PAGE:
If there’s anything that can simultaneously embody French minimalist style and hygee–“hoo-ugh”, or Danish coziness, 2017’s style meme–it’s culottes. After years of skinny silhouettes, culottes made an entrance a few years ago, and have slowly but steadily became mainstream. They’re soft and swishy, and can be dressed up or down.
Unfortunately, if you have a short inseam, or relatively larger hips and thighs, you’re supposed to abide by a set of rules in order for culottes to look remotely flattering.
Wear pointed shoes so that your legs don’t look stumpy.
Make sure the hem falls closer to your knee, so that your legs don’t look stumpy.
(There is no greater crime than stumpiness).
And finally, seek out culottes with slimmer legs, to minimize attention to your “problem” areas.
Now, if you’re still interested in wearing culottes, I applaud your perseverance because guidelines like that tend to discourage me from shopping, period.
Culottes were an exception, however, because I saw their role in my wardrobe as one that could fit nicely into casual and work settings, as well as in religious and cultural environments where more “modest” attire was expected.
Accordingly, I wanted more leg coverage, and preferred the pants to hit just a bit above my ankle, rather than mid-calf–not an issue for short legs. I also intended to wear sneakers or flats, rather than pointed shoes or heels. Even though I was willing to make sacrifices in terms of what looked best, it was still surprisingly difficult to find a pair that was just flattering enough.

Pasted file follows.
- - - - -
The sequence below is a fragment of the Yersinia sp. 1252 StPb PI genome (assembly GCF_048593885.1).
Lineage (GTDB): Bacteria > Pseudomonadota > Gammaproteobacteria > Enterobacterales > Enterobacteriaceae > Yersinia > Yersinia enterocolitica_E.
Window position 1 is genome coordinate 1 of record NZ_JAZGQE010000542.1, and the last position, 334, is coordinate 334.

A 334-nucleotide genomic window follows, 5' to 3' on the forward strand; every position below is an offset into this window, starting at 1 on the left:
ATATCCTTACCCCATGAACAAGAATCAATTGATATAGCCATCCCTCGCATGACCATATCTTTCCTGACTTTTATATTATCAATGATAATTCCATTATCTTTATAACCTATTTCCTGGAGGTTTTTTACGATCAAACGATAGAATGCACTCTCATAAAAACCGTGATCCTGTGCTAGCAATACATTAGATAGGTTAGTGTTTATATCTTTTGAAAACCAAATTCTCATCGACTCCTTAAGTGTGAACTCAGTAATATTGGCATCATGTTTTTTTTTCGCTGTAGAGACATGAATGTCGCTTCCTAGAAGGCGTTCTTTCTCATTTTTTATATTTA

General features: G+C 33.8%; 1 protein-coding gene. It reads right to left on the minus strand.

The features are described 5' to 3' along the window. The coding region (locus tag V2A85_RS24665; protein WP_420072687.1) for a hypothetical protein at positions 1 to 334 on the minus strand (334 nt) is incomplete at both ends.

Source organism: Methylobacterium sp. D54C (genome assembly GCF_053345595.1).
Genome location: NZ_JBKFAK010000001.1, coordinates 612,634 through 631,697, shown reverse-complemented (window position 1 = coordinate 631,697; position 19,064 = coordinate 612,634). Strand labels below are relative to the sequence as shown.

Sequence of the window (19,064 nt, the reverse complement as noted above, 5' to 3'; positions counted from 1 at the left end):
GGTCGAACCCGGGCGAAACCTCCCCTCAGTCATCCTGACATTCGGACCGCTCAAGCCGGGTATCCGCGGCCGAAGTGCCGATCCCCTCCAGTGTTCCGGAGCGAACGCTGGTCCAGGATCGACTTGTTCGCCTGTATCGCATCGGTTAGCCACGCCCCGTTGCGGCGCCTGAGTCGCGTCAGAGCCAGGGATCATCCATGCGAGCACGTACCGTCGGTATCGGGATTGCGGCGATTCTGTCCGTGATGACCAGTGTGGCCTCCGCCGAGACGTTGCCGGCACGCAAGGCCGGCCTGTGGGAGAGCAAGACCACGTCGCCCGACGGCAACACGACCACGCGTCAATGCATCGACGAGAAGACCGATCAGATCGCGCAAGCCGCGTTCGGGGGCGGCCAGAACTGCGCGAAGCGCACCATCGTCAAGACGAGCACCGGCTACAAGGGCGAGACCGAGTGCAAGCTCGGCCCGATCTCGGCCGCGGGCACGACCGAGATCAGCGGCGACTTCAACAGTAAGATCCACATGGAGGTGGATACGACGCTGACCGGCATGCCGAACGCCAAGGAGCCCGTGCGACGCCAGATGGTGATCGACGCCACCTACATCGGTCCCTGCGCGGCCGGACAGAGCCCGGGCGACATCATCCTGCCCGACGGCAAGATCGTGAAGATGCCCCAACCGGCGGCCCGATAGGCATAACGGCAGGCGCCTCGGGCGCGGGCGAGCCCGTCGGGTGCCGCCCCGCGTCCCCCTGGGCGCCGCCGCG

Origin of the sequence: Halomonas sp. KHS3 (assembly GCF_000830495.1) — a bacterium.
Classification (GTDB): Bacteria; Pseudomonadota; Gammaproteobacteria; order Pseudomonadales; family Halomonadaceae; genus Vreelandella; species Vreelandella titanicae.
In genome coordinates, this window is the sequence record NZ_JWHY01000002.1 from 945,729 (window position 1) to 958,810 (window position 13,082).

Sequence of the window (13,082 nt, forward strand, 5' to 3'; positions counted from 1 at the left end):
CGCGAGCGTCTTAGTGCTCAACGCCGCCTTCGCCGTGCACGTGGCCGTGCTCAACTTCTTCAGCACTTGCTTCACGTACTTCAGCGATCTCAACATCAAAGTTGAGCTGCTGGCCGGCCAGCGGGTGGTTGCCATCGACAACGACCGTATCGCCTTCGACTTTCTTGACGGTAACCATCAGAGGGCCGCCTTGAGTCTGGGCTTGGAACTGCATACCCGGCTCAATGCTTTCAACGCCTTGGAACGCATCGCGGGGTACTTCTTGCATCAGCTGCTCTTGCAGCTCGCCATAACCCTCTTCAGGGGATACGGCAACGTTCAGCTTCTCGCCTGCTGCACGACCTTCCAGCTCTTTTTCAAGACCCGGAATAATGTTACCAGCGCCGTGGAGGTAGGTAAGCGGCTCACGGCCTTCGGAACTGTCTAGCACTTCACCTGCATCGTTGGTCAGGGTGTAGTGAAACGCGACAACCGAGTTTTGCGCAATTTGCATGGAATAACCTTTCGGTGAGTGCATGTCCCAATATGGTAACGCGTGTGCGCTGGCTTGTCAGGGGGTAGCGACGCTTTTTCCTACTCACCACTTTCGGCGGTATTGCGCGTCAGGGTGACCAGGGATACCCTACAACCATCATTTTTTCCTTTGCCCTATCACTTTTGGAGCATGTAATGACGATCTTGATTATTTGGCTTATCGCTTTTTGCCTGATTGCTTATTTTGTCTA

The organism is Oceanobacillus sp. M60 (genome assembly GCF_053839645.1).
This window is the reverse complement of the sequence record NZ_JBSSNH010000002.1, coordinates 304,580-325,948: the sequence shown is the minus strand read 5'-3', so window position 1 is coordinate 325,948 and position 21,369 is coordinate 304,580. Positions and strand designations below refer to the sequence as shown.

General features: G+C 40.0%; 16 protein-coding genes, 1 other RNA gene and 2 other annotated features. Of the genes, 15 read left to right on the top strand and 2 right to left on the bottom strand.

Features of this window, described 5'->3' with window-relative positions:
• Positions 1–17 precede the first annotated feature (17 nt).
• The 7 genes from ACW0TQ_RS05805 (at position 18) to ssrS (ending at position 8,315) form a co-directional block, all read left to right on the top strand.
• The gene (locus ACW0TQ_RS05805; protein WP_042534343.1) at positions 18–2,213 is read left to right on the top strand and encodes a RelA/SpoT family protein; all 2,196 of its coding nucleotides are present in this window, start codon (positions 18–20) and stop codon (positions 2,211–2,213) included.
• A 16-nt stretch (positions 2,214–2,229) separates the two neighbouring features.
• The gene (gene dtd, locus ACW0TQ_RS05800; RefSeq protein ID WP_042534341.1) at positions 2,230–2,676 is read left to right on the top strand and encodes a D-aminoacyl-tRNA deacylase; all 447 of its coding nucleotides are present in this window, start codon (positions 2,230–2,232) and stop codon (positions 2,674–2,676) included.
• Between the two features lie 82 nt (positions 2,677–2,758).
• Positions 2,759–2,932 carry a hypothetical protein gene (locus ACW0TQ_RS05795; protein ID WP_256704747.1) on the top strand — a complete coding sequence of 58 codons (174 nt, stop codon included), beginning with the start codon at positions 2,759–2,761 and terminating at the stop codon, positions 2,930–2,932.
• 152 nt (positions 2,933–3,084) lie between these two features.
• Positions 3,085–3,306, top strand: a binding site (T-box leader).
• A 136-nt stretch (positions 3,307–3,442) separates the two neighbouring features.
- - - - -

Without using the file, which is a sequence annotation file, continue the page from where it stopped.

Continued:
If you have a shorter, curvy figure, feel free to abandon the guidelines above (courtesy of In Style), but try not to compromise on the fabric or structure.
Prioritize culottes that are structured and substantial. Many styles are either too slim or clingy in the hip area, making it difficult to fit if that’s where you naturally carry more weight. It’s easier for the designers and manufacturers to use stretchy fabrics than it is to factor in pleats and darts. Additionally, consider high-waisted culottes as an option, because they are tailored to your waist, and are cut more generously in the hips.
In the end, what worked for me were styles similar to these by Everlane and Club Monaco. Kit & Ace’s Rhodes trouser (above, as styled in Harper’s Bazaar) were also fabulous, but are no longer carried in stores or online.
Have you found a pair that works for you?